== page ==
I’ve no idea whether Jo and Stu Myers got the jitters when we booked 15 of the country’s top food writer’s into their little café, the Swine that Dines on North Street but if they did, it didn’t show in the fabulous six course tasting menu they produced.
The lunch was the culmination of a morning with the Guild of Food Writer’s, beginning with a visit to Leeds University for a talk by Eileen White, co-curator (with Peter Brears) on Cooks and their Books. Her talk accompanied a display of some of the ancient and valuable cookery books that are part of the outstanding Brotherton Special Collection.
The collection dates from the 15th century to the present day and includes a Roman recipe for flamingo tongues, a first edition of Mrs Beeton’s Book of Household Management and from the 20th century, Robert Carrier’s rather pompous ‘Great Dishes of the World’. There is still time to view the exhibition at the Treasures of the Brotherton Gallery at the University of Leeds until 31 January.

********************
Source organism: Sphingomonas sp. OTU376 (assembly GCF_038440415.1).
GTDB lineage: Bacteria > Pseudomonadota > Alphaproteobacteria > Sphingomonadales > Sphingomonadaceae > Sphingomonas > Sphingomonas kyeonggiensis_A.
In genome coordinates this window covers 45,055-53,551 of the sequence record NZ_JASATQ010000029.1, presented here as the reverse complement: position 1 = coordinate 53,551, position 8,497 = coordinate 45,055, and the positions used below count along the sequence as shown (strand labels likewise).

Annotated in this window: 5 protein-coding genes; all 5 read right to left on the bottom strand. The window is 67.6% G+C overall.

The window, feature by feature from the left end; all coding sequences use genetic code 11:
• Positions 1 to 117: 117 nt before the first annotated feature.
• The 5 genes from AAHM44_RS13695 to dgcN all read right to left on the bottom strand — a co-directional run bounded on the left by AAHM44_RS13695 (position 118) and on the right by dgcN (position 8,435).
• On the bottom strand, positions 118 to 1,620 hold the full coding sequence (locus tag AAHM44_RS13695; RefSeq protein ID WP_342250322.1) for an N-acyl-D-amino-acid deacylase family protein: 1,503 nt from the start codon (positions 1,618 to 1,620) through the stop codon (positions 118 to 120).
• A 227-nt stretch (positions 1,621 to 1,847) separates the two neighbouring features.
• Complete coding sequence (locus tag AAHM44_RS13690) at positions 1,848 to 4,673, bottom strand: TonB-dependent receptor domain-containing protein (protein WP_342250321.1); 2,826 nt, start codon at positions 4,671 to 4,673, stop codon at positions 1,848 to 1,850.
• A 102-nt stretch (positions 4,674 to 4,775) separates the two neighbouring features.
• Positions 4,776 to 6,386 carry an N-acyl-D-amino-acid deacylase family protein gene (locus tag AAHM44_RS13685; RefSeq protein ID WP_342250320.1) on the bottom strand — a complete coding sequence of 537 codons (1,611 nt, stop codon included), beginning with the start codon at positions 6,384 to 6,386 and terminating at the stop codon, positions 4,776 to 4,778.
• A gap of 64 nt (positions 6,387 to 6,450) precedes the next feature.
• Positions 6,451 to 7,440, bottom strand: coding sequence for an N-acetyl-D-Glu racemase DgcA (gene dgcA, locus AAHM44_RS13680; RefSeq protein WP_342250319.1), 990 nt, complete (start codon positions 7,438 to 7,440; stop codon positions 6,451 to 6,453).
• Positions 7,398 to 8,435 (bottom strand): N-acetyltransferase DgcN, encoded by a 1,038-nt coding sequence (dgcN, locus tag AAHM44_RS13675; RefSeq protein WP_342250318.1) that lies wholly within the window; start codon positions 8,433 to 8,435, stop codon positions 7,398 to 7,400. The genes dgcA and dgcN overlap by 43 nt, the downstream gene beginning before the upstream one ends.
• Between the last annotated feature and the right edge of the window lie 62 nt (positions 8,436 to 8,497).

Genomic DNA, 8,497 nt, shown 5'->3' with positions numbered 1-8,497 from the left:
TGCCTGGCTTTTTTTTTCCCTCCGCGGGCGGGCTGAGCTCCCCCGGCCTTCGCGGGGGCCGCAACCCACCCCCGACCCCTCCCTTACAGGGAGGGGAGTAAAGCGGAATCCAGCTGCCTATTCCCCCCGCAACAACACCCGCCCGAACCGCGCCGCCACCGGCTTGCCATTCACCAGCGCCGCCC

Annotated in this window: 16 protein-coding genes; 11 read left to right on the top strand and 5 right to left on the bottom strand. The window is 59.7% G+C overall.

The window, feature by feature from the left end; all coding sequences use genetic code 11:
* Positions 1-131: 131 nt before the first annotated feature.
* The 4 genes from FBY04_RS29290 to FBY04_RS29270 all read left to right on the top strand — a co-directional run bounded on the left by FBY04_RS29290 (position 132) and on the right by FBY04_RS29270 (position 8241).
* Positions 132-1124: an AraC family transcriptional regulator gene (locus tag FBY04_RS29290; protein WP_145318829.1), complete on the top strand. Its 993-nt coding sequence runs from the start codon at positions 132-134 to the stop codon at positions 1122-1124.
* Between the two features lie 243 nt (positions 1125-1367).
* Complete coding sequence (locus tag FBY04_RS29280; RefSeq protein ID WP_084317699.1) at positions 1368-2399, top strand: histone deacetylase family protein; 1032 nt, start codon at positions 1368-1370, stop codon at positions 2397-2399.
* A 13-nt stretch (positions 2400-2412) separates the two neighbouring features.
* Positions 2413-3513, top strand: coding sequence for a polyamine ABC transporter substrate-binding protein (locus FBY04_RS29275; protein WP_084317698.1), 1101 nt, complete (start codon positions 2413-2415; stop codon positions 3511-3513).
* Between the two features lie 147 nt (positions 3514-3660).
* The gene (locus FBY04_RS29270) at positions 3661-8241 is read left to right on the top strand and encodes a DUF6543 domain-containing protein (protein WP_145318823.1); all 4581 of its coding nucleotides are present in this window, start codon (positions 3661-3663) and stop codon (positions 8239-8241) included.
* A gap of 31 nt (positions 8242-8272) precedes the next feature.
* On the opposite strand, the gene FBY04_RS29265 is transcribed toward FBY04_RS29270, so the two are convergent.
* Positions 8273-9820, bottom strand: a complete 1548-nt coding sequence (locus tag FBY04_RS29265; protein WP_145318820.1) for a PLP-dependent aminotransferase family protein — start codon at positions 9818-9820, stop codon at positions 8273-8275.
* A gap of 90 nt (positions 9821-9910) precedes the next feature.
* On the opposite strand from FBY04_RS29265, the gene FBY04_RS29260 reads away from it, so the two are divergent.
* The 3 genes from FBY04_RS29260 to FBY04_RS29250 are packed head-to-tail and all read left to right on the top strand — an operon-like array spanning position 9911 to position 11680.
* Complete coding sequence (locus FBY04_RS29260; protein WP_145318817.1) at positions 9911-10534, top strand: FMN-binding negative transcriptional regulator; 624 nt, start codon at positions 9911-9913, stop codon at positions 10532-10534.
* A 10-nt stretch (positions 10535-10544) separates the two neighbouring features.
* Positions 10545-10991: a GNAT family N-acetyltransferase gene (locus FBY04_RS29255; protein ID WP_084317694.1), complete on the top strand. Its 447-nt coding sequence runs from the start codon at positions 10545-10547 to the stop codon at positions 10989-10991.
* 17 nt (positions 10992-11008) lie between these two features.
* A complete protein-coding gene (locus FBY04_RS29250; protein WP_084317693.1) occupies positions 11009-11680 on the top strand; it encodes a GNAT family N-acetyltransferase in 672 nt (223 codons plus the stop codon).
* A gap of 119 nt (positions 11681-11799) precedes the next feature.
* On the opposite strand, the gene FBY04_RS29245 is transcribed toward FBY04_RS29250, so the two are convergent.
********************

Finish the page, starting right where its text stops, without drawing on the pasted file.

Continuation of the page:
The highlights of our small-plates lunch were the feather-light parsnip bhaji on top of crumbled Lancashire cheese and pickled red cabbage; a puree of Jerusalem artichoke matched with a fillet of ling. There was a light smokiness in a plate of shallot, lentils and sourdough croutons and praise for Jo Myers marmalade ice cream (accompanying a whisky tart). Praise indeed when it comes from Robin and Caroline Weir authors of ‘Ice Creams, Sorbets and Gelati: The Definitive Guide’ and Jill Norman, an expert on spices, an author in her own right and notably Elizabeth David’s editor at Penguin. Thank you Swine, we loved it.